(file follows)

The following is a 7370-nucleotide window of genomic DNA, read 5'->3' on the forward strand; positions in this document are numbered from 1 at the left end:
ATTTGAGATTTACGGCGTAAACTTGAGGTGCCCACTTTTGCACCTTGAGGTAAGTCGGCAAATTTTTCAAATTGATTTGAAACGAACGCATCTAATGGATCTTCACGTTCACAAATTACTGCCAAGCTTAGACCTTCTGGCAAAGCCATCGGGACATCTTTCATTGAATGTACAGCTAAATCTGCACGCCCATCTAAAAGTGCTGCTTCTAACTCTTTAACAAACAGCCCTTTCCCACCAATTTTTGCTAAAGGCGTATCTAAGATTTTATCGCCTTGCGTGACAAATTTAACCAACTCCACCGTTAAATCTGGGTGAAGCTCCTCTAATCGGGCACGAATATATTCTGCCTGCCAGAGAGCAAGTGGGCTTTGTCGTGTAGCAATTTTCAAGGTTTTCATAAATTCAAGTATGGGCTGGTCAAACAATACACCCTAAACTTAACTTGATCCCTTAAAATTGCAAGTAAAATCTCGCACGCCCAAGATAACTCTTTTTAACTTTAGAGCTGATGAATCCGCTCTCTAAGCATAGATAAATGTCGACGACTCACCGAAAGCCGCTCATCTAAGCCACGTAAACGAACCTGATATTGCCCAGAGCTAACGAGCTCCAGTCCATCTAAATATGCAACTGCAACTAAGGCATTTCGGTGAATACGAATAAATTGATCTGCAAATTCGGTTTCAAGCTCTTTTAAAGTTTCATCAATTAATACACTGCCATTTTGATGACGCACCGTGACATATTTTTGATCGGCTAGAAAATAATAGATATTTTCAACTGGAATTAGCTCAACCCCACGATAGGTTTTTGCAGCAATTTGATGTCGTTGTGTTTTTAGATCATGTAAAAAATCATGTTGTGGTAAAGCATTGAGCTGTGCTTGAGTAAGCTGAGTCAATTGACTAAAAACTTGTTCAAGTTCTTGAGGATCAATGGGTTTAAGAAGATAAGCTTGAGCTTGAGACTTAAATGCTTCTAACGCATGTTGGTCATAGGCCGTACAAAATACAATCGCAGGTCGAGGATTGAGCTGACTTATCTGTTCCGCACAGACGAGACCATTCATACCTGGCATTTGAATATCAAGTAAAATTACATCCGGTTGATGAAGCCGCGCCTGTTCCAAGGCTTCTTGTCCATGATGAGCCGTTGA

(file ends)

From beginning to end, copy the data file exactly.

The following is a 7370-nucleotide window of genomic DNA, read 5'->3' on the forward strand; positions in this document are numbered from 1 at the left end:
ATTTGAGATTTACGGCGTAAACTTGAGGTGCCCACTTTTGCACCTTGAGGTAAGTCGGCAAATTTTTCAAATTGATTTGAAACGAACGCATCTAATGGATCTTCACGTTCACAAATTACTGCCAAGCTTAGACCTTCTGGCAAAGCCATCGGGACATCTTTCATTGAATGTACAGCTAAATCTGCACGCCCATCTAAAAGTGCTGCTTCTAACTCTTTAACAAACAGCCCTTTCCCACCAATTTTTGCTAAAGGCGTATCTAAGATTTTATCGCCTTGCGTGACAAATTTAACCAACTCCACCGTTAAATCTGGGTGAAGCTCCTCTAATCGGGCACGAATATATTCTGCCTGCCAGAGAGCAAGTGGGCTTTGTCGTGTAGCAATTTTCAAGGTTTTCATAAATTCAAGTATGGGCTGGTCAAACAATACACCCTAAACTTAACTTGATCCCTTAAAATTGCAAGTAAAATCTCGCACGCCCAAGATAACTCTTTTTAACTTTAGAGCTGATGAATCCGCTCTCTAAGCATAGATAAATGTCGACGACTCACCGAAAGCCGCTCATCTAAGCCACGTAAACGAACCTGATATTGCCCAGAGCTAACGAGCTCCAGTCCATCTAAATATGCAACTGCAACTAAGGCATTTCGGTGAATACGAATAAATTGATCTGCAAATTCGGTTTCAAGCTCTTTTAAAGTTTCATCAATTAATACACTGCCATTTTGATGACGCACCGTGACATATTTTTGATCGGCTAGAAAATAATAGATATTTTCAACTGGAATTAGCTCAACCCCACGATAGGTTTTTGCAGCAATTTGATGTCGTTGTGTTTTTAGATCATGTAAAAAATCATGTTGTGGTAAAGCATTGAGCTGTGCTTGAGTAAGCTGAGTCAATTGACTAAAAACTTGTTCAAGTTCTTGAGGATCAATGGGTTTAAGAAGATAAGCTTGAGCTTGAGACTTAAATGCTTCTAACGCATGTTGGTCATAGGCCGTACAAAATACAATCGCAGGTCGAGGATTGAGCTGACTTATCTGTTCCGCACAGACGAGACCATTCATACCTGGCATTTGAATATCAAGTAAAATTACATCCGGTTGATGAAGCCGCGCCTGTTCCAAGGCTTCTTGTCCATGATGAGCCGTTGA